The delay in converting Israeli Railways to electricity will cost the state billions of shekels. Sources inform "Globes" that a joint team of the Ministry of Finance, the Ministry of Transport, and Israel Railways has recommended buying double-decker railway carriages and diesel locomotives for NIS 2.4 billion by 2025, given the delay in converting the tracks to electrified trains. The team recommends buying 51 new carriages and seven new locomotives in 2020.
The team was appointed last October in order to assess the procurement program submitted by Israel Railways. The program is designed to cope with crowding on the railways and the fact that the electrified carriages (propelled without a connection to the locomotive) ordered will be irrelevant until electric infrastructure is deployed for more tracks.
The current occupancy rate on the most crowded lines is 196%. Israel Railways predicts that occupancy on popular lines, especially the route from Nahariya to Tel Aviv, will reach 256% in 2024.
Half of the active multiple carriages are being repaired
The team considered continued use of Israel Railways' oldest mobile equipment: IC3 multiple carriages manufactured in 1991-1995 and single-decker carriages manufactured by Alstom, which Israel Railways began using in 1994. The assessment dealt with the question of whether comprehensive renovations of this equipment was worthwhile, or whether they should be scrapped. From a long-term perspective until 2060, figures were presented showing that replacing the old mobile equipment was financially worthwhile. Israel Railways' calculation assumed that following comprehensive renovation, the old carriages could be used until 2035, but new equipment purchased now could be used until 2075. It was learned that the availability of IC3 multiple carriages outsourced to Alstom for renovation was an especially low 47.5%. In other words, more than half of the multiple carriages are being repaired at any given time, compared with the 87% availability stipulated in the maintenance agreement with Alstom.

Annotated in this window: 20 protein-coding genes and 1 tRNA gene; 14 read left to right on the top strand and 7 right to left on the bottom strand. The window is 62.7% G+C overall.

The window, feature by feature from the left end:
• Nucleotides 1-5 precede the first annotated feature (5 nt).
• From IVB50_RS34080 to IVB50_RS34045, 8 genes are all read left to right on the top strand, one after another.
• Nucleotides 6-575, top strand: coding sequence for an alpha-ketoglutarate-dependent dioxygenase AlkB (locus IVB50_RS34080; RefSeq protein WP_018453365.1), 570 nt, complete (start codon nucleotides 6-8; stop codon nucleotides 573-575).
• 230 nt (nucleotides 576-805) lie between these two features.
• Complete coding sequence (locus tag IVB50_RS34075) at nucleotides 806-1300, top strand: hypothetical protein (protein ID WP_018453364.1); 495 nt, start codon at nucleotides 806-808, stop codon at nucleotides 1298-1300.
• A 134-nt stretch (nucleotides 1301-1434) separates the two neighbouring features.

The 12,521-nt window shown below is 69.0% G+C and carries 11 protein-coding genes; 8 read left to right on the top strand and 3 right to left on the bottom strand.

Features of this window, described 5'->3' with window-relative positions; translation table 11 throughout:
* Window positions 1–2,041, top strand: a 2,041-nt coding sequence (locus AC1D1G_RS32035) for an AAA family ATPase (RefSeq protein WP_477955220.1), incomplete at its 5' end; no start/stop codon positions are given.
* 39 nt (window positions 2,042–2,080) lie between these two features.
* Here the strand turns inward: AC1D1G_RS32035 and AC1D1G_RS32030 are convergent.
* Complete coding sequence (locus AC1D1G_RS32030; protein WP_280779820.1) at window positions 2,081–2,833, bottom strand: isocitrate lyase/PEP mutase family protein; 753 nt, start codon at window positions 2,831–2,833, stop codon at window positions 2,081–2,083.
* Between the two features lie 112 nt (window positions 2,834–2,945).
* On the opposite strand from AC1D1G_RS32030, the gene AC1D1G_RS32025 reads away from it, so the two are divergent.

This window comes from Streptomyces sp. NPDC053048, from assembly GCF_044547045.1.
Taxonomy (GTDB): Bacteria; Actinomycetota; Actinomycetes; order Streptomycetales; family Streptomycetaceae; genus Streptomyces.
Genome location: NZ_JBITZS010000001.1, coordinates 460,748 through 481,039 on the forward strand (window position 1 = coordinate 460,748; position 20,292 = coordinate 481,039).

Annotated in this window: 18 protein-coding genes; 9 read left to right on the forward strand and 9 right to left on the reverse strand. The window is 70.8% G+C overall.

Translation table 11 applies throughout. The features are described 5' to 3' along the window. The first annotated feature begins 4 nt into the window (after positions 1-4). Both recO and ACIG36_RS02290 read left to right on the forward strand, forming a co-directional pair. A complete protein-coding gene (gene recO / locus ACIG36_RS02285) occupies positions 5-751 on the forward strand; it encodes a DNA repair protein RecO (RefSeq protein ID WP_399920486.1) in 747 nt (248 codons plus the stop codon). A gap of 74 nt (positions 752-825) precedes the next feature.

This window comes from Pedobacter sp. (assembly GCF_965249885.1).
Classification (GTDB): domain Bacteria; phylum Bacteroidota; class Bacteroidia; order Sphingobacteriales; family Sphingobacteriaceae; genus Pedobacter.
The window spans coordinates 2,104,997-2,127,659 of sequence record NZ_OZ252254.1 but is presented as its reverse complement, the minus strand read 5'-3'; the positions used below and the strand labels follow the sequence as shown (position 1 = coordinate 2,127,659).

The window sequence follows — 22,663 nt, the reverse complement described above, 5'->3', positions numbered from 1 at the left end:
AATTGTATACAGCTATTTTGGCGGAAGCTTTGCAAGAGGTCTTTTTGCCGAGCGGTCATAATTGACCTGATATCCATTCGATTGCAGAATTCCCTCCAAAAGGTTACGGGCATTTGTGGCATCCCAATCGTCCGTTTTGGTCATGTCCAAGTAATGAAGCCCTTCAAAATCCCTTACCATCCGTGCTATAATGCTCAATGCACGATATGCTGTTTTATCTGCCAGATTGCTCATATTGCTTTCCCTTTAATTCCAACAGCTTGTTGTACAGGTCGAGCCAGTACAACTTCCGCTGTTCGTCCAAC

The team recommended scrapping 35 IC3 multiple carriages and 35 Alstom-manufactured carriages, and replacing them with double-decker carriages that can be used with either diesel or electric locomotives. The team's final conclusion is two stages of procurement. In the first, 51 double-decker carriages will be purchased from Bombardier immediately under existing tenders and seven locomotives under a rapid tender proceeding, with the supply time being one of the conditions in this tender. The team recommends buying 188 more carriages and 20 more locomotives by 2024.
The projected cost is NIS 1.9 billion for 239 carriages and NIS 500 million for 27 locomotives. The locomotives will be either diesel or dual-use locomotives that can operate using either diesel or electricity. In any case, the cost is enormous for technology that Israel Railways was not planning to use. The existing diesel locomotives, which Israel Railways bought early this decade, were meant for passenger use only during an intermediate period before the completion of railway electrification, and afterwards for cargo trains. Israel Railways now has to buy additional diesel locomotives.
In addition to the cost of buying new carriages and locomotives with outdated propulsion, postponement of the order for electric locomotives and multiple carriages will cost more money. The team predicts that only 18 electric locomotives out of the 62 ordered under a tender won by Bombardier will be needed by 2024. Israel Railways also ordered 46 electric multiple carriages from Siemens, but it is now believed that only 27 will be needed five years from now. Israel Railways is therefore seeking to postpone delivery, and will probably have to pay for that, too.
Electrification of the railway tracks is projected to cost NIS 12 billion, including NIS 3 billion for the electrification infrastructure itself. Spanish company Semi offered carry out the project for NIS 2 billion, but failed to do the work according to the times stipulated in the tender. Conversion of most tracks to electricity was slated for completion by 2021, but it is now believed that this will not happen before late in the next decade. The Ministry of Finance is considering terminating the agreement with Semi and continuing the project with other companies. It is now clear that the supposed saving of NIS 1 billion will cost the country billions in other places, such as the purchase of diesel locomotives years after their use was to have been ended.
Israel Railways declined to respond to the report.
Published by Globes, Israel business news - en.globes.co.il - on April 8, 2019
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